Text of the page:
State v. TaylorAnnotate this Case
71 S.E.2d 924 (1952)
236 N.C. 130
STATE v. TAYLOR.
Supreme Court of North Carolina.
August 22, 1952.
*926 Harry McMullan, Atty. Gen., and T. W. Bruton, Asst. Atty. Gen., for the State.
Higgins & McMichael, and Richmond Rucker, Winston-Salem, for defendant appellant.
Defendant based his motion for judgment as of nonsuit upon the theory that there was a fatal variance between the allegations in the bill of indictment and the State's evidence. He strongly argues that the bill of indictment was based upon the Turlington Act, G.S. § 18-1 et seq. and that the proof tended to support a violation of the State Alcoholic Beverage Control Act, G.S. § 18-36 et seq. The bill of indictment makes no reference to any statute. Defendant urges in support of his contention that the sale of liquor was made to an undercover investigator of the State Alcoholic Beverage Control Board whose duties are confined to the enforcement of the statutory law under which he operates. This argument overlooks the fact that the evidence of a violation of the law is the important thing and not the official status of the witness giving the evidence. As a matter of fact, one who had no connection with any agency of the State could have testified that an unlawful sale of liquor was made and such testimony, unimpeached, would be sufficient to justify a conviction.
In the present case, the State based no part of its case upon a presumption, but upon the physical facts of the transportation, delivery, possession and sale of the intoxicated liquor. Matters relating to the position of the witness with respect to the governmental agency are without effect, except for the purpose of attacking the veracity of the witness. All the evidence tended to show that the defendant on two separate occasions, after 9 o'clock at night, possessed, transported and sold a fifth of tax paid liquor. This established the illegality of the sale and was abundantly sufficient to take the case to the jury and support a verdict. State v. Clark, 234 N.C. 192, 66 S.E.2d 669; State v. Marsh, 234 N.C. 101, 66 S.E.2d 684; State v. Ellers, 234 N.C. 42, 65 S.E.2d 503.
It is and has been, since the enactment of the Turlington Act, a violation of the law in North Carolina to transport, sell, possess, and possess for the purpose of sale intoxicating liquor, except as specified in the Alcoholic Beverage Control Act. The bill of indictment unquestionably is sufficient to support a conviction under the evidence offered by the State. State v. Davis, 214 N.C. 787, 1 S.E.2d 104.
The unlawful liquor transactions engaged in by the defendant under the testimony of the State upon the night in question is condemned both by the Turlington *927 Act and by the Alcoholic Beverage Control Act. State v. Barnhardt, 230 N.C. 223, 52 S.E.2d 904; State v. Wilson, 277 N.C. 43, 40 S.E.2d 449; State v. Carpenter, 215 N.C. 635, 3 S.E.2d 34; State v. Davis, supra; State v. Epps, 213 N.C. 709, 197 S.E. 580; State v. Langley, 209 N.C. 178, 183 S.E. 526. As a matter of fact, all undercover agents of the State Alcoholic Beverage Control Board are authorized "To see that all the laws relating to the sale and control of alcoholic beverages are observed and performed." G.S. § 18-39.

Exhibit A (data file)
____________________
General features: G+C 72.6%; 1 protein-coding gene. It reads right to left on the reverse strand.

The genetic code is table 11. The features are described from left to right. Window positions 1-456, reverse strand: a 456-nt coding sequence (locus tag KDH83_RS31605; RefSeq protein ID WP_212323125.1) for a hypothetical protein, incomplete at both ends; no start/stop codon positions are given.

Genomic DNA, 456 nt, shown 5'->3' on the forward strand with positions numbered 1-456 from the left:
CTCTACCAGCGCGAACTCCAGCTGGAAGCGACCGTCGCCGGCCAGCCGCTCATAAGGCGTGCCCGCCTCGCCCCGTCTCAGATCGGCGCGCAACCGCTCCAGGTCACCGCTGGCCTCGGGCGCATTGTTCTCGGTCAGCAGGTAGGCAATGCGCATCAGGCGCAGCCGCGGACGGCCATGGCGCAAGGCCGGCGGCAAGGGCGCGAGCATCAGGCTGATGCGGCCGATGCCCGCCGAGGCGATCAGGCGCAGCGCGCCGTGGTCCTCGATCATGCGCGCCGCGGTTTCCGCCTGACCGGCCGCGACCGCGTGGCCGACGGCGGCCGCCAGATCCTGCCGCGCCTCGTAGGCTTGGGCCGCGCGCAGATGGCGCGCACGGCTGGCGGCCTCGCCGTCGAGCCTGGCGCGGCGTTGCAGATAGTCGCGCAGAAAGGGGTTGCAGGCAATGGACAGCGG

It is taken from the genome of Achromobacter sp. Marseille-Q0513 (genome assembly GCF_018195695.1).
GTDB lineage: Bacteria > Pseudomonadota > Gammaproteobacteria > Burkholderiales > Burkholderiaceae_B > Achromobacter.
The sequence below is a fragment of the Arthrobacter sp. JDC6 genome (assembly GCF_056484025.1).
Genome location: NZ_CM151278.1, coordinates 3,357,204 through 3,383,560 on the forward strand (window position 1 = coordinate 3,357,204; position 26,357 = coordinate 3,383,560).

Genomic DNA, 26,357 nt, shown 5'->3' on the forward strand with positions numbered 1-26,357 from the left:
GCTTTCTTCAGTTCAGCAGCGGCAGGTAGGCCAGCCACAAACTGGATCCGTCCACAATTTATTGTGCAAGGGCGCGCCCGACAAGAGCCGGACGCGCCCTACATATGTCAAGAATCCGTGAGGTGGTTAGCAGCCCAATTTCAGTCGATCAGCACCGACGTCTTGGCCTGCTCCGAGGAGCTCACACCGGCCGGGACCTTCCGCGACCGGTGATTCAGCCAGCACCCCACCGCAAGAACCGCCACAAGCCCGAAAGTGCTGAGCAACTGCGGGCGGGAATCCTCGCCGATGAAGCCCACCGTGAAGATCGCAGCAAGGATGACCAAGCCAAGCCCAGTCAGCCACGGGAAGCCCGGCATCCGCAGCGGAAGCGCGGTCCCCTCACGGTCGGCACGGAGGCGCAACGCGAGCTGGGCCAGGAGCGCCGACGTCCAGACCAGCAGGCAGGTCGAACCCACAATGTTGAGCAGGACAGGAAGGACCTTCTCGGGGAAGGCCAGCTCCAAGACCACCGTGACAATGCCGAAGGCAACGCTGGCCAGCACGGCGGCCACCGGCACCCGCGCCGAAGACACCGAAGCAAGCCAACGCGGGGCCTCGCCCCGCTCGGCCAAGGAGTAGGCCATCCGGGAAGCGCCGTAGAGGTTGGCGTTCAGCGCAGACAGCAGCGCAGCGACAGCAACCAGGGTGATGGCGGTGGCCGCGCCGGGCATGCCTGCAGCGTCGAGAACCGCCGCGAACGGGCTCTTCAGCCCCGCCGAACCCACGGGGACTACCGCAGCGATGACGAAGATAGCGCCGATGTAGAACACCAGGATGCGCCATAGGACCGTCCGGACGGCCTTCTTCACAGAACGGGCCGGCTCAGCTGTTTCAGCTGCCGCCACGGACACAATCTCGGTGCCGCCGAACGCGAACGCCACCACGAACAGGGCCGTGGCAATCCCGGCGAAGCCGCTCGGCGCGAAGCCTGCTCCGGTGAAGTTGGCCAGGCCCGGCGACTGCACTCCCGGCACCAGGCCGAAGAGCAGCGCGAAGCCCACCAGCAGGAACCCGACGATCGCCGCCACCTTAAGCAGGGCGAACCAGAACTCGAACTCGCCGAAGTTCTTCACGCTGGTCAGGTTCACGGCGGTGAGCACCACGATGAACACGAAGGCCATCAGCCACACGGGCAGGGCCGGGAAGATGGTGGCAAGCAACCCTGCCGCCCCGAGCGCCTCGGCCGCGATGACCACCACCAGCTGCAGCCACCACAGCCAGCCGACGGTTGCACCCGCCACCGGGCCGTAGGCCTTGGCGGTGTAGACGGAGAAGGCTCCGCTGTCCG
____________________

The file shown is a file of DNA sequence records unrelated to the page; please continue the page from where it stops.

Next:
This statutory law furnished full authorization for the procedure used by the State's witness and placed upon him the duty of enforcing the provisions of both the Turlington Act and the Alcoholic Beverage Control Act. The State's evidence was clear, unambiguous and susceptible of only one construction. Therefore, it was not error for the court to charge the jury that if it found beyond a reasonable doubt that the evidence offered by the State was true, the burden being upon the State to so satisfy them, then it would be their duty to return a verdict of guilty as charged; otherwise, to return a verdict of not guilty. State v. Baker, 229 N.C. 73, 48 S.E.2d 61; State v. Dickens, 215 N.C. 303, 1 S.E.2d 837; State v. Langley, supra.
The solicitor has the duty of developing the case for the State and he may call any or all of the witnesses subpoenaed for the prosecution, but his failure to call a particular witness does not constitute reversible error. State v. Harris, 166 N.C. 243, 80 S.E. 1067; State v. Smallwood, 75 N.C. 104.
The defendant strongly argues that the court committed error in that portion of the charge which relates to the evidence of the undercover agent by failing to instruct the jury to scrutinize his testimony as that of an interested or biased witness. The defendant made no request in writing for special instructions on this point. His oral request made at the conclusion of the charge was too late. State v. Hicks, 229 N.C. 345, 49 S.E.2d 639; State v. Spencer, 225 N.C. 608, 35 S.E.2d 887; State v. Spillman, 210 N.C. 271, 186 S.E. 322. However, the presiding judge substantially complied with this belated request by saying to the jury, "Yes, sir, gentlemen, you may scrutinize his credibility; but if you find what he said is true, and beyond a reasonable doubt, it would be your duty to return a verdict of: `Guilty as charged.'" State v. Love, 229 N.C. 99, 47 S.E.2d 712.
The use of the word "may" instead of "should" in this excerpt from the charge is not prejudicial. Green v. Chrismon, 223 N.C. 724, 28 S.E.2d 215; Felton v. Felton, 213 N.C. 194, 195 S.E. 533; Rector v. Rector, 186 N.C. 618, 120 S.E. 195; Jones v. Madison County Commissioners, 137 N.C. 579, 50 S.E. 291; Falls of Neuse Manufacturing Co. v. Brower, 105 N.C. 440, 11 S.E. 313; Johnston v. Pate, 95 N.C. 68, 70; Pelletier v. Saunders, 67 N.C. 261.
A careful examination of the authorities relied upon by the appellant discloses no principle of law which militates against the position here stated. On the whole record, it appears that the defendant had a fair trial and that there is no reversible error.